1. Blessings, Dr. Brown.

    “Jesus hates me this I know, for the Bible tells me so….”

    Or we could put it this way….

    “Jesus hates most of the children, most of the children of the world….
    red and yellow, black and white, they’re reprobated in his sight…
    Jesus hates most of the children of the world.”

    What a theology.

    What you immediately noticed is that the caller said….

    “no one can sing that type of song, because we don’t know who the reprobate are.”

    What? After all those quotes you provided on the radio and that clever little tune and THE REASON no one can sing it is BECAUSE WE DON’T WHO THE REPROBATES ARE? Not because it isn’t true, or because it is a total misrepresentation of the God of the Bible, but because we just don’t know who they are.

    Both sad and pathetic. Welcome to Reformed Theology. Welcome to The Doctrines of Grace.

    And even when you directly asked the caller if quotes like those are misrepresentative, he immediately changed the subject to the mercy and grace of God. Here was his chance to rebuke and denounce those quotes on the air, but he chose to change the subject entirely.

    The caller said that a reprobate is someone who dies without Christ.

    No. A reprobate is someone who is born without Christ. Again, according to Calvin…

    “Now, since the arrangement of all things is in the hand of God, since to him belongs the disposal of life and death, he arranges all things by his sovereign counsel, in such a way that individuals are born, who are doomed from the womb to certain death, and are to glorify him by their destruction.”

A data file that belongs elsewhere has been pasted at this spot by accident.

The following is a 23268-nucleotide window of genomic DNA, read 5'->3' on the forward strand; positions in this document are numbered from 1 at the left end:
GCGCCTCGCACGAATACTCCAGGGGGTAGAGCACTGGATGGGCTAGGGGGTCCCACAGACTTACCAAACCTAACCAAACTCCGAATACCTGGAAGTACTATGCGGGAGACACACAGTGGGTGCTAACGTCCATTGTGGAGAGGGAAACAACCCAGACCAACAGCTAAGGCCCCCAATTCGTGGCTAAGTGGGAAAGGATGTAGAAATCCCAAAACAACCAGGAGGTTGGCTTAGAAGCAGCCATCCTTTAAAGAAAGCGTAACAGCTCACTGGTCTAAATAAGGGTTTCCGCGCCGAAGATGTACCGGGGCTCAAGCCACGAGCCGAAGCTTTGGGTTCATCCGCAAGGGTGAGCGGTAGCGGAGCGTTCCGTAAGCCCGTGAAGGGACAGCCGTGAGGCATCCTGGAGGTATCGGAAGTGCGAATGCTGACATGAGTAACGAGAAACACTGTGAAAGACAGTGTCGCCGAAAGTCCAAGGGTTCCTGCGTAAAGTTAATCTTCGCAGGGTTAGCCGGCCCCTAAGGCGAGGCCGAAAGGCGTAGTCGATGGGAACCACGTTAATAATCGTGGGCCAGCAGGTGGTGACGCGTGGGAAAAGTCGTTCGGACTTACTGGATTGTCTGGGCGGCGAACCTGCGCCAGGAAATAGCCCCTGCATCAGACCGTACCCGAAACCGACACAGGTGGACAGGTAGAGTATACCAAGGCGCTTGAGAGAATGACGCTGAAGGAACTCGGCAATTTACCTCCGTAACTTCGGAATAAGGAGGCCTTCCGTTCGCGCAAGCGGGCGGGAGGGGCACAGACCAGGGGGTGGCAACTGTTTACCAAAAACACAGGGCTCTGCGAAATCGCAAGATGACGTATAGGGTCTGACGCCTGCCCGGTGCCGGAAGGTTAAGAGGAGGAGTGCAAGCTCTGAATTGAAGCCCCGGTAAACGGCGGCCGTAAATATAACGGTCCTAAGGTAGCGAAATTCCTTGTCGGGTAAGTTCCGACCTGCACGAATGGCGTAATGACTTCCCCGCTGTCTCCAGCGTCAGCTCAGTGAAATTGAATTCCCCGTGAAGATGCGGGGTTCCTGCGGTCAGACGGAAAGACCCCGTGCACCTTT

There is absolutely no chance of a reprobate ever coming to faith in Jesus Christ.

    The caller said that God has a “general” love for mankind. He gives them rain and sunshine. He puts air in their lungs and blood and their veins.

    But what is rain and sunshine, or even life itself, when the consequence of God’s plan and purpose is eternal torment? What are a few drops of rain or rays of sunshine compared to “their worm does not die, and the fire is not quenched”? The habitual weeping and gnashing of teeth? Like Jesus said concerning Judas, “It would be better for him if he had not been born.”

    No. It would have been better for him if he hadn’t been reprobated. Again, unconditionally.

    The caller said Adam had a choice and sinned because of his “own free will”.

    From his “Institutes” Calvin wrote…….